The first subheader title under <Array_2/3D_Image> will be <Element_Array>. We will be getting information about the bit depth of our image from this section; the default is 8 bits in Photoshop. To do this, we will have to look at the label <data_type>******</data_type> (Figure 9).
The name of this data type relates to a particular bit depth and byte order (refer to Table 1).
If your data type is not one of the examples in the table below, go to the PDS4_Data_Dictionary to find the definitions, beginning on page 160, with the table entitled data_type in Element_Array to find the appropriate bit depth value and byte order. If the byte order is “most significant byte first” then select Mac. If it is “least significant byte first” select IBM PC. (Data types with a bit depth of 8 do not need to be concerned with byte order.) Once you have found your two values, input them under Depth as seen in Figure 10.
Below <Element_Array> should begin the <Axis_Array> headers. There should be one for each axis your image has (2 for 2D Image and 3 for 3D Image). If your product has been labeled a 3D image with 3 axes, the first <Axis_Array> title represents how many Bands (called Channels on our Photoshop GUI page), or how many layers are present in our image. Under <axis_name>Band</axis_name> will be the value we need, labeled <elements>#</elements> (see Figure 11).
Let’s take this number and replace the default channel count under Channels on our Photoshop page with this value. Make sure that the two options below Count (Interleaved & Last Channel is Transparency) are left blank (Figure 12).
The second <Axis_Array> header for a 3D image (or first if we are dealing with a 2D image), represents the value of the image’s height, called Line in our label, in units of the number of pixels. Below the label <axis_name>Line</axis_name> will be our image height, labeled <elements>####</elements> (Figure 13).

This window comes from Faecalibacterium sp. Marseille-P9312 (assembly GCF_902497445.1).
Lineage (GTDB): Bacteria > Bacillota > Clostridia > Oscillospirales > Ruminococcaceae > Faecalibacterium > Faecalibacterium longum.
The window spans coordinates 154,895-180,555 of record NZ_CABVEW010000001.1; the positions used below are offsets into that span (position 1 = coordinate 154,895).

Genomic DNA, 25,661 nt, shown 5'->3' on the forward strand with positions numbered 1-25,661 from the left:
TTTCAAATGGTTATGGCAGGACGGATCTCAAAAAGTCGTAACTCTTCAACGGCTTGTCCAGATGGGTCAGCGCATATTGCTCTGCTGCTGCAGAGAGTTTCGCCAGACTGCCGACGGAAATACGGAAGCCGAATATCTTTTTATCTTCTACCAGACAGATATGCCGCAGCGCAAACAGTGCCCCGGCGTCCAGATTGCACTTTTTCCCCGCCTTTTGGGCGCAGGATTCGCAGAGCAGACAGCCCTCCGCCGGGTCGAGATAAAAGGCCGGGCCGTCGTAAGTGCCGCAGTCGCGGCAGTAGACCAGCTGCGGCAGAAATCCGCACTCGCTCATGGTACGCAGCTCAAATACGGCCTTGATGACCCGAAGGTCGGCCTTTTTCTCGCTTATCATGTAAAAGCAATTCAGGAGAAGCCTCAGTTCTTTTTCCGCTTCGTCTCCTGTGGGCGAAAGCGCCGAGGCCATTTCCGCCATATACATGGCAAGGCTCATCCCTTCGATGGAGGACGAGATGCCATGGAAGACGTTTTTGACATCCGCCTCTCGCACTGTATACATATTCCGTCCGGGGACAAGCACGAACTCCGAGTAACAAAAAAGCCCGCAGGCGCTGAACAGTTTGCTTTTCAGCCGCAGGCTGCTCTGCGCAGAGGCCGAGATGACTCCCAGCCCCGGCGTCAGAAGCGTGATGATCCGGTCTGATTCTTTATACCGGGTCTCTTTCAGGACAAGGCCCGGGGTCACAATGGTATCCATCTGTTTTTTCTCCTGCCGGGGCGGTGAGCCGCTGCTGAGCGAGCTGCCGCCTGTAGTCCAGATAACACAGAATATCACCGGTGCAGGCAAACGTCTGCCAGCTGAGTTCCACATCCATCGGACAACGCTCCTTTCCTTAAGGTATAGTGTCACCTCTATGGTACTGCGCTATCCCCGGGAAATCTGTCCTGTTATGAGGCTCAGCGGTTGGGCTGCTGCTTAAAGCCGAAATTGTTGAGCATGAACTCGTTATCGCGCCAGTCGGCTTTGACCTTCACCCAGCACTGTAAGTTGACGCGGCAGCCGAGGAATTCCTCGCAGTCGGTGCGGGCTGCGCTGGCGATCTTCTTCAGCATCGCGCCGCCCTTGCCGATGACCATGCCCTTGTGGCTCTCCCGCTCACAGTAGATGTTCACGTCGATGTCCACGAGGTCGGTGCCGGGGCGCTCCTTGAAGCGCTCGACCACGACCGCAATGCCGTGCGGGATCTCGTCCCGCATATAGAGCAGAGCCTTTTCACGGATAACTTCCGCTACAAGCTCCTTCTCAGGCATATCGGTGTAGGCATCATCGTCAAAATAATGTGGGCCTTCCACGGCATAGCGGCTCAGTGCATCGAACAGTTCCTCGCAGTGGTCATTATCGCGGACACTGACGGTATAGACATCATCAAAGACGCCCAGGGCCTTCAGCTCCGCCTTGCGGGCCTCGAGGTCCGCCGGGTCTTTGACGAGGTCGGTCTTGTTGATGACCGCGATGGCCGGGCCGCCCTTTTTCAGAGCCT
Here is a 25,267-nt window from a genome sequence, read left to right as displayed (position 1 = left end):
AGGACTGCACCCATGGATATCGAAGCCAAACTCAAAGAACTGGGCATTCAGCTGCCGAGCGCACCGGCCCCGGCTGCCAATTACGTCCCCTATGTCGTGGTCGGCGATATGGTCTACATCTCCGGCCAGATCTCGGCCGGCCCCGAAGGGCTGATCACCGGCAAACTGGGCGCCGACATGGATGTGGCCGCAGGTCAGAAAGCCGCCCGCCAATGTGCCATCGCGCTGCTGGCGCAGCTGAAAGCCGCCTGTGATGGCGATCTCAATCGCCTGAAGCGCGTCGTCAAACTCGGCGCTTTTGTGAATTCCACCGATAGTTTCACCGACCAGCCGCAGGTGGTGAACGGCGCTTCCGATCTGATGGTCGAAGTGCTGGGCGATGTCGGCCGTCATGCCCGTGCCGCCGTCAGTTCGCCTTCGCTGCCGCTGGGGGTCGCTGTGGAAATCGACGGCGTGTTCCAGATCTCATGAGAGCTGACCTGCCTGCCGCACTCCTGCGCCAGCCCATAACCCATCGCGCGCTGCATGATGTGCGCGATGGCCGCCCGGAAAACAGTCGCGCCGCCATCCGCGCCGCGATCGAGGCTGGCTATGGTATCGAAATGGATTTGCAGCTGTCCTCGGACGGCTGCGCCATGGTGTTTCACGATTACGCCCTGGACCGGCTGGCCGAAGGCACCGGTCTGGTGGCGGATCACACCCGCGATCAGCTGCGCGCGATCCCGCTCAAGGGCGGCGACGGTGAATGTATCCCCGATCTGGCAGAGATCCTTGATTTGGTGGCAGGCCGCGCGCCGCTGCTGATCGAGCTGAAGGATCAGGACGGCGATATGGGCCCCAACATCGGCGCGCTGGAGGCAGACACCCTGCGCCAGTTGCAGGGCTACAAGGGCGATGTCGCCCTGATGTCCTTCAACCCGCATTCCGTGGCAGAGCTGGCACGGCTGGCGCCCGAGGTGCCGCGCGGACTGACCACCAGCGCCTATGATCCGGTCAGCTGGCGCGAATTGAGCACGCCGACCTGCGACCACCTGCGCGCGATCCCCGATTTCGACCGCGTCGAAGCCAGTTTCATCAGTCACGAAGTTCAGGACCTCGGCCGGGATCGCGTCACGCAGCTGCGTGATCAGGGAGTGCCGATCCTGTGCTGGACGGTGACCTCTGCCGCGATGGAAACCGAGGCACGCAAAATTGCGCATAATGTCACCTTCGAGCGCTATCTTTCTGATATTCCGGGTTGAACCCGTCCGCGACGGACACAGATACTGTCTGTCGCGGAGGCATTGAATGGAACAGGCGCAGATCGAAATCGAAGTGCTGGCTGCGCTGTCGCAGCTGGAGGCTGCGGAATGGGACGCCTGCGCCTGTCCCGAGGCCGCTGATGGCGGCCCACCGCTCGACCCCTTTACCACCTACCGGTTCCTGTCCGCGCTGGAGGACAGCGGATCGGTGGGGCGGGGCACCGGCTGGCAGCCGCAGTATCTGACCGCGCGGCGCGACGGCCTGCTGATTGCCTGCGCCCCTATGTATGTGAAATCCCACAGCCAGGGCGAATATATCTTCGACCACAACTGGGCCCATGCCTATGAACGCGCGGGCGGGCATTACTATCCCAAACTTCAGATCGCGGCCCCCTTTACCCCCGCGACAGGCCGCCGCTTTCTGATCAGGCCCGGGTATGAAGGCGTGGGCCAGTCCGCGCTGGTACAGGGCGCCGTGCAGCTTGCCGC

Take this value and plug it in as our image height under Dimensions in our Photoshop GUI (Figure 14).
Our final <Axis_Array> header, and the last of the information we need, represents our image’s width an is called Sample. Below <axis_name>Sample</axis_name>, our pixel width value can be found, labeled <elements>####</elements> (Figure 15).
Insert this value as our image width under Dimensions in Photoshop (Figure 16), and we are done!
Click OK to open up your long-awaited Mastcam-Z image (Figure 17).
Congratulations!! We finally made it through. You might need to make some adjustments to either Levels or Exposure initially from the Image menu bar if the image is too dark, but now you are free to Photoshop to your heart’s content!
Curious about further resources to view and learn about ASU’s Mastcam-Z Images from the PDS? Only interested in performing simple image alterations and want a simpler process to open and view images? Go check out our other amazing blogs on the Mastcam-Z website on other PDS Tools that might work for you! Have fun exploring the world of Mastcam-Z!
p.s.: Though the focus of this User’s Guide is specifically on how to open PDS-archived Mastcam-Z images, the information presented here is based on and expands upon the post: Image processing trick: How to open PDS-formatted images in Photoshop by Emily Lakdawalla from The Planetary Society. If you are curious as to the math behind the numbers or desire another resource to help you in your Mastcam-Z Photoshop endeavors, go ahead and check it out that post by Emily!